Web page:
Give Your Landscape a Carbon-Positive Makeover – Sierra Magazine

give-your-landscape-a-carbon-positive-makeover-–-sierra-magazine

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Are you already planting native species and using water-conserving drip irrigation in your yard? Fantastic. Take things to the next level by designing your home landscape to be carbon-positive—meaning that it sequesters, or removes, more carbon dioxide than it generates. For instance, consider planting a large tree. It could remove hundreds of pounds of carbon from the atmosphere over its lifetime. Conversely, adding a patio could add hundreds of pounds of carbon, depending on the footprint of the materials you use. Here's how to create a truly green landscape.
Give your landscaping a carbon audit.
To suss out the main carbon-generating culprits—and sequestering heroes—in your current landscaping, enter details about hardscaping, plants, and maintenance equipment into the free carbon calculator at climatepositivedesign.com/pathfinder. (Stone pavers, for example, score poorly because of the intense amount of energy required to cut and transport them.) Created by landscape architect Pamela Conrad, the tool was designed for professionals but works just as well for homeowners. You can also download the Climate Positive Design Toolkit, which lists 50 strategies for improving your landscape's footprint; for instance, plant bamboo to sequester carbon dioxide.
Avoid using concrete.
Whether you pour concrete for a walkway or pave a patio with it, you are using what is essentially artificial rock, and that increases your garden's environmental footprint dramatically. Concrete is produced with cement, which has to be heated to 2,500°F in the course of its manufacturing. Instead, use decomposed granite or gravel to create paths and patios. One option for driveways is a permeable paving system that holds gravel in place, like Truegrid (truegridpaver.com), which is made from postconsumer recycled plastic and allows rainwater to drain into the ground.
Rethink the high-maintenance lawn.
Lawns are notorious resource guzzlers that require frequent mowing and heavy irrigation. Landscape architect Sarah Sutton, author of The New American Front Yard: Kiss Your Grass Goodbye, likes to turn front yards into outdoor rooms with seating areas. Her advice: "Reclaim the space so you don't have to do everything in the backyard." For the millions of Americans who are required to have a lawn because of homeowners' association requirements, Sutton recommends using low-growing fescues (often sold as a "no-mow lawn seed mix"), buffalo grass, or the ground cover kurapia (Lippia nodiflora). For more options, head to stepables.com—browse photos and find the best lawn substitutes for your hardiness zone.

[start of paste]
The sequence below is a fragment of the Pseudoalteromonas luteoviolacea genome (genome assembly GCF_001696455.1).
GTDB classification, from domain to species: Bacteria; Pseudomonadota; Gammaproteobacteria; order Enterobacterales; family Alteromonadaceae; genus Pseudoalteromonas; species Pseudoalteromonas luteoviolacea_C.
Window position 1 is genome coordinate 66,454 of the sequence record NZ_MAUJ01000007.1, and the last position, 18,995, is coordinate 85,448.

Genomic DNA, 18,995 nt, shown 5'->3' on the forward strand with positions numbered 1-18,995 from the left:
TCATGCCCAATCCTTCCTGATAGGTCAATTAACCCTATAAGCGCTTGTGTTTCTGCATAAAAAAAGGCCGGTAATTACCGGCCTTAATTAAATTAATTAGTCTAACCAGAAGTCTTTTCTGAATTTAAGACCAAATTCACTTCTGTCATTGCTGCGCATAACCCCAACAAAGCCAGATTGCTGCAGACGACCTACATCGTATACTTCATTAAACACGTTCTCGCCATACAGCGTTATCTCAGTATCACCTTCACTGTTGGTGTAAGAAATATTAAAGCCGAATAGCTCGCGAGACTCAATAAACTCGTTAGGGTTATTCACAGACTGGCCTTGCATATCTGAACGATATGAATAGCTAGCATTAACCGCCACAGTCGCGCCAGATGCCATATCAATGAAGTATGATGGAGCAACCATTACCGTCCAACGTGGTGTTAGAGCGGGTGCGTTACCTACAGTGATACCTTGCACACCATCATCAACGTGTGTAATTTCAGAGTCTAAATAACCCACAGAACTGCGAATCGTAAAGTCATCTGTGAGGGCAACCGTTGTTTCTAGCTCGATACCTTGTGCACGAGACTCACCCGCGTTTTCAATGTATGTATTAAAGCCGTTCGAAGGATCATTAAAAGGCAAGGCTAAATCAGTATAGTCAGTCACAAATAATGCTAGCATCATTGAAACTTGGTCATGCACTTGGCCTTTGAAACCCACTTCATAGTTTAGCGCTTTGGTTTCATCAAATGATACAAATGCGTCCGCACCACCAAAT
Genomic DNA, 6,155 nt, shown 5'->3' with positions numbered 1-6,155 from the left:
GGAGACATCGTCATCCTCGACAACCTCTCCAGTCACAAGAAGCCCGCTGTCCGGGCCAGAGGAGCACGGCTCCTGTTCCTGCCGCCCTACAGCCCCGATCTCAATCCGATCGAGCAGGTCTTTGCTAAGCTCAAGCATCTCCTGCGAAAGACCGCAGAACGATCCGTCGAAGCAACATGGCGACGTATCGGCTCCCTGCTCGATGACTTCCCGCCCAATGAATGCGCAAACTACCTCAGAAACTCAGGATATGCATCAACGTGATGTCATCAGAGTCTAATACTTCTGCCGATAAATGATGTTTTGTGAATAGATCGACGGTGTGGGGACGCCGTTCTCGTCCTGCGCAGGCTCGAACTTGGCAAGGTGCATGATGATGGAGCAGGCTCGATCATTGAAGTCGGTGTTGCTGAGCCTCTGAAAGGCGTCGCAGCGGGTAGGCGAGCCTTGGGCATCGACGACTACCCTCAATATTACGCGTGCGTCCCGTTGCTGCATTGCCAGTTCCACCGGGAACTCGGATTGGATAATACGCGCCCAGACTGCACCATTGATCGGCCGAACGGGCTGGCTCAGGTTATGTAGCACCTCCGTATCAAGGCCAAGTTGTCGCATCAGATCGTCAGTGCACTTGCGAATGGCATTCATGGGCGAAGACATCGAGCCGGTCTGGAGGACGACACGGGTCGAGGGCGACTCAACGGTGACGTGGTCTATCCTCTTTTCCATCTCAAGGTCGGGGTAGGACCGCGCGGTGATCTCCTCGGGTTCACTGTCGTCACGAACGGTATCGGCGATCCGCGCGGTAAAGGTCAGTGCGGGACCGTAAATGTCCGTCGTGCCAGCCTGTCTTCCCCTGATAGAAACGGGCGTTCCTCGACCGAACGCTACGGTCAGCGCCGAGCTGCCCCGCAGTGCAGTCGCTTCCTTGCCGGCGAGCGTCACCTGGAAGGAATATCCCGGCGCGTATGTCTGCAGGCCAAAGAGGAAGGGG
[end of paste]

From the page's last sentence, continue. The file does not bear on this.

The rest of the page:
Plant trees.
To substantially increase your yard's carbon-capturing capability, add trees—the bigger, the better. "Look for the largest, most long-lived species that is adapted to your area, and make sure it has the space to grow to its mature size to avoid constant pruning," says San Francisco arborist Allegra Mautner of Prune Buggy. She recommends planting younger seedlings rather than full-grown trees: "If it gets started as a smaller plant, it will better adapt to your yard." Use i-Tree Design (design.itreetools.org), a tool provided by the US Forest Service, to estimate your tree's carbon-sequestration power along with the energy savings from its shade and other benefits.
Research native flora.
A landscape of native plants, which have adapted to flourish without much intervention, will give your yard a more local aesthetic and save you the maintenance of a traditional garden. But natives aren't always easy to find at big-box garden stores. Fortunately, each state has a native-plant society that can help you figure out the best plants and where to buy them. (In California, for instance, go to calscape.org and type in your address to find truly local natives.) Go to plantnative.org for a nationwide directory of nurseries.
Skip the commercial fertilizer.
Most fertilizers contain synthetic nitrogen, which requires a lot of energy to produce. Once the fertilizer is applied, the sudden large burst of nitrogen feeds the plants but also stimulates soil microbes to produce extra amounts of nitrous oxide, a potent greenhouse gas. "Whatever the plant doesn't need is going into the rest of the environment," says Philip Robertson, a professor of ecosystem science at Michigan State University. In most cases, you can use a sparing amount of an organic slow-release fertilizer like compost to keep plants healthy and boost yield.
Make a sweeping change.
Gas-powered leaf blowers rely on fossil fuel, contribute to air pollution, and drive the neighbors crazy. Why not meditate on the beauty of nature while sweeping leaves instead? A good broom, like the Heavy-Duty Garden and Garage Broom ($39) from garden tools specialist Garrett Wade, can make it less of a chore.
This article appeared in the March/April edition with the headline "The Path to Carbon-Positive Landscaping."
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